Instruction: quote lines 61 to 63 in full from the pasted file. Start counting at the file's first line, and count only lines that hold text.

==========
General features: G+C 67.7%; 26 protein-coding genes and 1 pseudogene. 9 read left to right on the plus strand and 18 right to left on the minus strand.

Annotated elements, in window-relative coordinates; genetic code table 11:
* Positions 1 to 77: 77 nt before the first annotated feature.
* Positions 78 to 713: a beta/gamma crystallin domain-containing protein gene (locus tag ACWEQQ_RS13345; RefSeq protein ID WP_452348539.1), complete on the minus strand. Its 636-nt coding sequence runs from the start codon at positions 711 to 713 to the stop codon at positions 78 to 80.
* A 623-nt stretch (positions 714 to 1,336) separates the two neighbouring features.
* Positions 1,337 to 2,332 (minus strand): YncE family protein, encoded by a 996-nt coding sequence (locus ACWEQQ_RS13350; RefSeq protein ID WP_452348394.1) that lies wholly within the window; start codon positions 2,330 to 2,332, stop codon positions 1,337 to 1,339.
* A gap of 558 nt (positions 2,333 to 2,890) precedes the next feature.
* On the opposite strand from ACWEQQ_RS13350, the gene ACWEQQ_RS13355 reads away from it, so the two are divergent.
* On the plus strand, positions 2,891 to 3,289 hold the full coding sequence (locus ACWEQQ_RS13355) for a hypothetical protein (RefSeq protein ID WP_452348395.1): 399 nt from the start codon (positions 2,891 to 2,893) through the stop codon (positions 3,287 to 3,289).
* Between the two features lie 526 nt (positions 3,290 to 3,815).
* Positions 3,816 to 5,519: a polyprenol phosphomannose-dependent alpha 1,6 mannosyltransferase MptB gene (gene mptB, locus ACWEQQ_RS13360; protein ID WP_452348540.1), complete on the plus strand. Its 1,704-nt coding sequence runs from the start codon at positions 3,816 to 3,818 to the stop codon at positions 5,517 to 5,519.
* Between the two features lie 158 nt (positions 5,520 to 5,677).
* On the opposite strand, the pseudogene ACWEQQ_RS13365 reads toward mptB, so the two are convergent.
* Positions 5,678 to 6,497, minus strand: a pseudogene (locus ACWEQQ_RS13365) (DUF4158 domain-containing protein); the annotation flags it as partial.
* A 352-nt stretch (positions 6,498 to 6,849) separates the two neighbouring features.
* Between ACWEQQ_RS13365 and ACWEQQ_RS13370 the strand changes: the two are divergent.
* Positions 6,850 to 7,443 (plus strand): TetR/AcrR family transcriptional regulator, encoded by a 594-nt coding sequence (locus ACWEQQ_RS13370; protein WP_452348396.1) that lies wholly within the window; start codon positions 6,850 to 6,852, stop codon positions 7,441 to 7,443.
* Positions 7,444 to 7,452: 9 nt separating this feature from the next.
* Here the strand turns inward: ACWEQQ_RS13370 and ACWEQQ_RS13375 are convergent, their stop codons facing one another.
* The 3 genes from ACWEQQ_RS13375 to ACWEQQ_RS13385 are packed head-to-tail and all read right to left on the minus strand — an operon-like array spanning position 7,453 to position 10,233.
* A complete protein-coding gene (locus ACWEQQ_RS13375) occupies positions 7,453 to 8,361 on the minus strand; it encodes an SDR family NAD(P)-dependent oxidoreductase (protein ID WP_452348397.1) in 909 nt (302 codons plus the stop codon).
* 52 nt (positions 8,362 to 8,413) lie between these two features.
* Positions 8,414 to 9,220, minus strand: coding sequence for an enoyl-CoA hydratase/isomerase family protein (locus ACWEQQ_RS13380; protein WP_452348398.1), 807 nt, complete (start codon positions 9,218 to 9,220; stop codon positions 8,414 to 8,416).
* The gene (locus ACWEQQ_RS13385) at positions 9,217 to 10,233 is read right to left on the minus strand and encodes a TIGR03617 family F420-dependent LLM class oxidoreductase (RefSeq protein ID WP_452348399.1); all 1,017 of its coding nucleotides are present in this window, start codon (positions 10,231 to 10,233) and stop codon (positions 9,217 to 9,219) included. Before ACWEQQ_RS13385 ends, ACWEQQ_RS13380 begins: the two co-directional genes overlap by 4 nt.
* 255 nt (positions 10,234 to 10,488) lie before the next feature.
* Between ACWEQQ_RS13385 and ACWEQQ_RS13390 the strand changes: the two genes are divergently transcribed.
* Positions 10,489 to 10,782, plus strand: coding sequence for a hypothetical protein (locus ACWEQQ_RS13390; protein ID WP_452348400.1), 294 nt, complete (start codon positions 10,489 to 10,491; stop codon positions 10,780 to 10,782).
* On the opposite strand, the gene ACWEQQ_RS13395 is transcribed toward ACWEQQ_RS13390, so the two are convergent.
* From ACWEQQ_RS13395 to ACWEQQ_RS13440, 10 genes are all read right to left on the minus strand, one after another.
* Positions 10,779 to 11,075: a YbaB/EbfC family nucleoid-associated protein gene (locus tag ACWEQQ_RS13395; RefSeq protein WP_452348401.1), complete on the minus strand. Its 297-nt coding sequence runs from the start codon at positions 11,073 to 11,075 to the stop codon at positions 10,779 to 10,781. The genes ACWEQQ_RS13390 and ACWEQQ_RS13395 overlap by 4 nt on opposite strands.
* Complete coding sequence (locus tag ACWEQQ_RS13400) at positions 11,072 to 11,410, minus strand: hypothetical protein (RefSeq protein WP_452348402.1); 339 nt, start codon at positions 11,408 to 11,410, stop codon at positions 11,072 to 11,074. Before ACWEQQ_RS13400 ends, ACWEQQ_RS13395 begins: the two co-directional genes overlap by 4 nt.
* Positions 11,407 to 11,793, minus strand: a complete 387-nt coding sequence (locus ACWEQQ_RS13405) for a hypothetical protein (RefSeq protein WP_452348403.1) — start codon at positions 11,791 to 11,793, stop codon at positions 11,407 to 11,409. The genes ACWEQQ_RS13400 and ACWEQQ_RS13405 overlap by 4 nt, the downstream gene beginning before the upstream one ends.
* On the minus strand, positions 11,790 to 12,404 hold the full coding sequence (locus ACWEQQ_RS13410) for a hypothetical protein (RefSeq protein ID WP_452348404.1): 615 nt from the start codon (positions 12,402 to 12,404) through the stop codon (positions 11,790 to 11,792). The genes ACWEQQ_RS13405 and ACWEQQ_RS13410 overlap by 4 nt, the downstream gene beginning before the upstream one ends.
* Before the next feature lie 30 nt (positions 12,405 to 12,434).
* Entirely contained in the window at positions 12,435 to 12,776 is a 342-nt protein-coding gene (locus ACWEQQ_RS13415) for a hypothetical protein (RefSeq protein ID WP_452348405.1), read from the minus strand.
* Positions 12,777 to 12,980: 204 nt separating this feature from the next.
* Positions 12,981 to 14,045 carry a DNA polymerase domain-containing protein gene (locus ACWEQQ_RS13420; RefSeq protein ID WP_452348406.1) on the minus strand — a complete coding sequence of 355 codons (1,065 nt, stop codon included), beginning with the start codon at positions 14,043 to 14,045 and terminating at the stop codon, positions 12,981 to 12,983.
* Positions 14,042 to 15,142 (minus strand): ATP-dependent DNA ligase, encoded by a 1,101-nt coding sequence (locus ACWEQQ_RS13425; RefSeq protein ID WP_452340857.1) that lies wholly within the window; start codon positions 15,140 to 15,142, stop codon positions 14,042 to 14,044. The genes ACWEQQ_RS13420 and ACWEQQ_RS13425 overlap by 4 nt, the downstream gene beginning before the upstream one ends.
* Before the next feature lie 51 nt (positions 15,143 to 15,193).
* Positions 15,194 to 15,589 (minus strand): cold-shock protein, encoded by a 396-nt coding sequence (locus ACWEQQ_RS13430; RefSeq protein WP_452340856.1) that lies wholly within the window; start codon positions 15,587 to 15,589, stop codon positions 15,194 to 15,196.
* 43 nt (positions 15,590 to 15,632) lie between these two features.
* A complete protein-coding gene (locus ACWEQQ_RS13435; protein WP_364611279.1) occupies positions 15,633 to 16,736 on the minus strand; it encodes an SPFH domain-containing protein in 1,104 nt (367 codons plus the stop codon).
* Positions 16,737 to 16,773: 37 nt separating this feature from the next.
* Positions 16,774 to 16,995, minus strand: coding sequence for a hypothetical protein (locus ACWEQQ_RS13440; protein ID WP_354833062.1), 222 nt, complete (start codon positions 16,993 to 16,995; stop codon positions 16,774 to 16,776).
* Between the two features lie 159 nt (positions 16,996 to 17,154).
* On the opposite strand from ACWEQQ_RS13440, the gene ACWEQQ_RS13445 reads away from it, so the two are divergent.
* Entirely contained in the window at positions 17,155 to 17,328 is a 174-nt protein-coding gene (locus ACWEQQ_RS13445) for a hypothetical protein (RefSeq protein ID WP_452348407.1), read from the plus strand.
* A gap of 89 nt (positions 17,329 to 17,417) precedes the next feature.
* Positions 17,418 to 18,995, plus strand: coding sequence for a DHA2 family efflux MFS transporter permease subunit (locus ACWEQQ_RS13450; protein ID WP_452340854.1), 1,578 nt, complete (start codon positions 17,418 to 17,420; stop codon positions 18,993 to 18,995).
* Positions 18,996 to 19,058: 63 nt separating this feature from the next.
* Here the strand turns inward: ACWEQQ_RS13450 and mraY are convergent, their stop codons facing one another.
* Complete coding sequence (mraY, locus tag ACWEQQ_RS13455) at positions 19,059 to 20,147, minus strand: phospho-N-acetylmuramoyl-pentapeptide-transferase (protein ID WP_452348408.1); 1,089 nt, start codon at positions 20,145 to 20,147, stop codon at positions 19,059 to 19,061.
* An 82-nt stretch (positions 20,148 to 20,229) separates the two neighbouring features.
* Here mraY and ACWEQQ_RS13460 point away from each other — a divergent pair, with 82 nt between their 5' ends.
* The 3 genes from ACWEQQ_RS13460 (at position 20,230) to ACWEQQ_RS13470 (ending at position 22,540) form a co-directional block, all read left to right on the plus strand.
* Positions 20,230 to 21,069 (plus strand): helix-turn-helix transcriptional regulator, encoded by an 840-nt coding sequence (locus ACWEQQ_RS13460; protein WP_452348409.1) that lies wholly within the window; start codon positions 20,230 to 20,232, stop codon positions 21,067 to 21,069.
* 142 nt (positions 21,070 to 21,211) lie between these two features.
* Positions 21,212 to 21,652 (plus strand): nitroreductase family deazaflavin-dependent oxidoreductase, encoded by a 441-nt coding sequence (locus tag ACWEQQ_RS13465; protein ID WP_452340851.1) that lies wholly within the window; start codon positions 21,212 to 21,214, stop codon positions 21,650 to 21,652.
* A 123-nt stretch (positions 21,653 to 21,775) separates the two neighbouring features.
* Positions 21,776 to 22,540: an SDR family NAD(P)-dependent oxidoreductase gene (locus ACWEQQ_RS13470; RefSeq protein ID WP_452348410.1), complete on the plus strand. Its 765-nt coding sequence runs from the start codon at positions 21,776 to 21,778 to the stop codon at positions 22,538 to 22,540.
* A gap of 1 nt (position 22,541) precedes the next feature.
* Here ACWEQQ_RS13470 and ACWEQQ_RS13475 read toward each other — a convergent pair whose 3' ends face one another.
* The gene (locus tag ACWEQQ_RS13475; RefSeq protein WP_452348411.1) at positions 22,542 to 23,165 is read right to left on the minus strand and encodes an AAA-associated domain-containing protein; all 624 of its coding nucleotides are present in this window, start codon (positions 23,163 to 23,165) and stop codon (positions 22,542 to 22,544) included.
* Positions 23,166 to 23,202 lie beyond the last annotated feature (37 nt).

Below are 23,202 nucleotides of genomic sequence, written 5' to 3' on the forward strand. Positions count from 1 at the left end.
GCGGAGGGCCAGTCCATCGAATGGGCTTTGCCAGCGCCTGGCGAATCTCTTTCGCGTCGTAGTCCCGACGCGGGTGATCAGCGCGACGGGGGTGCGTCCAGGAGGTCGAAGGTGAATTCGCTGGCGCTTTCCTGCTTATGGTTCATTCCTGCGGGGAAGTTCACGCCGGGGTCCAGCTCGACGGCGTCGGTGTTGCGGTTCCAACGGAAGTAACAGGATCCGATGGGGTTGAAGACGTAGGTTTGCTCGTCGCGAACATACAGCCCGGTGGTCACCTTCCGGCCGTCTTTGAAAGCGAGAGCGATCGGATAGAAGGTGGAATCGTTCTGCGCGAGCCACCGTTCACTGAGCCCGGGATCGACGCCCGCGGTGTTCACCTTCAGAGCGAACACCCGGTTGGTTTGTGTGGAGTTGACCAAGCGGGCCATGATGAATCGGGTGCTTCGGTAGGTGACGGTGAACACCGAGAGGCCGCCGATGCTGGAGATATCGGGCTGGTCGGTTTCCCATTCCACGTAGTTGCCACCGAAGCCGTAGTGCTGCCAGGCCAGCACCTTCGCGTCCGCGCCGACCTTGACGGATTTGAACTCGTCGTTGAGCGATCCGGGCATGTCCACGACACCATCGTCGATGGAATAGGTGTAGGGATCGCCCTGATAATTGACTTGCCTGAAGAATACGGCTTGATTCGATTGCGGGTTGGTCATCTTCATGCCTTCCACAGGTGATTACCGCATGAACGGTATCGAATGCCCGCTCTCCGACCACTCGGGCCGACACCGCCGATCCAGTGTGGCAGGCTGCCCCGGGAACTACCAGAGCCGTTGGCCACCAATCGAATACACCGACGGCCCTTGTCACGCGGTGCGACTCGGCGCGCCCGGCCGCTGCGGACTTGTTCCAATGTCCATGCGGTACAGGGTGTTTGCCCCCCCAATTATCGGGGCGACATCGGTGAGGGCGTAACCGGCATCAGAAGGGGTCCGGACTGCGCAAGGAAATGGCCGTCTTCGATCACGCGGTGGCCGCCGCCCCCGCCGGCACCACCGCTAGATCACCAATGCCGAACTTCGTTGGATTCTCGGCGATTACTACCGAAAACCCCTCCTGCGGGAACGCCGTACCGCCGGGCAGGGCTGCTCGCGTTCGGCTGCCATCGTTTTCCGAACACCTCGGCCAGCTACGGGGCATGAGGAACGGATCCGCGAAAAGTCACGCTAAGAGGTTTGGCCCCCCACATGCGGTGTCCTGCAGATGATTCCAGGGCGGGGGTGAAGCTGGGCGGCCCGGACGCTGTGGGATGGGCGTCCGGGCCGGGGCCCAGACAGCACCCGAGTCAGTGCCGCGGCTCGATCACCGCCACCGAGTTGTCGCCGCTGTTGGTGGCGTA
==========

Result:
* A gap of 1 nt (position 22,541) precedes the next feature.
* Here ACWEQQ_RS13470 and ACWEQQ_RS13475 read toward each other — a convergent pair whose 3' ends face one another.
* The gene (locus tag ACWEQQ_RS13475; RefSeq protein WP_452348411.1) at positions 22,542 to 23,165 is read right to left on the minus strand and encodes an AAA-associated domain-containing protein; all 624 of its coding nucleotides are present in this window, start codon (positions 23,163 to 23,165) and stop codon (positions 22,542 to 22,544) included.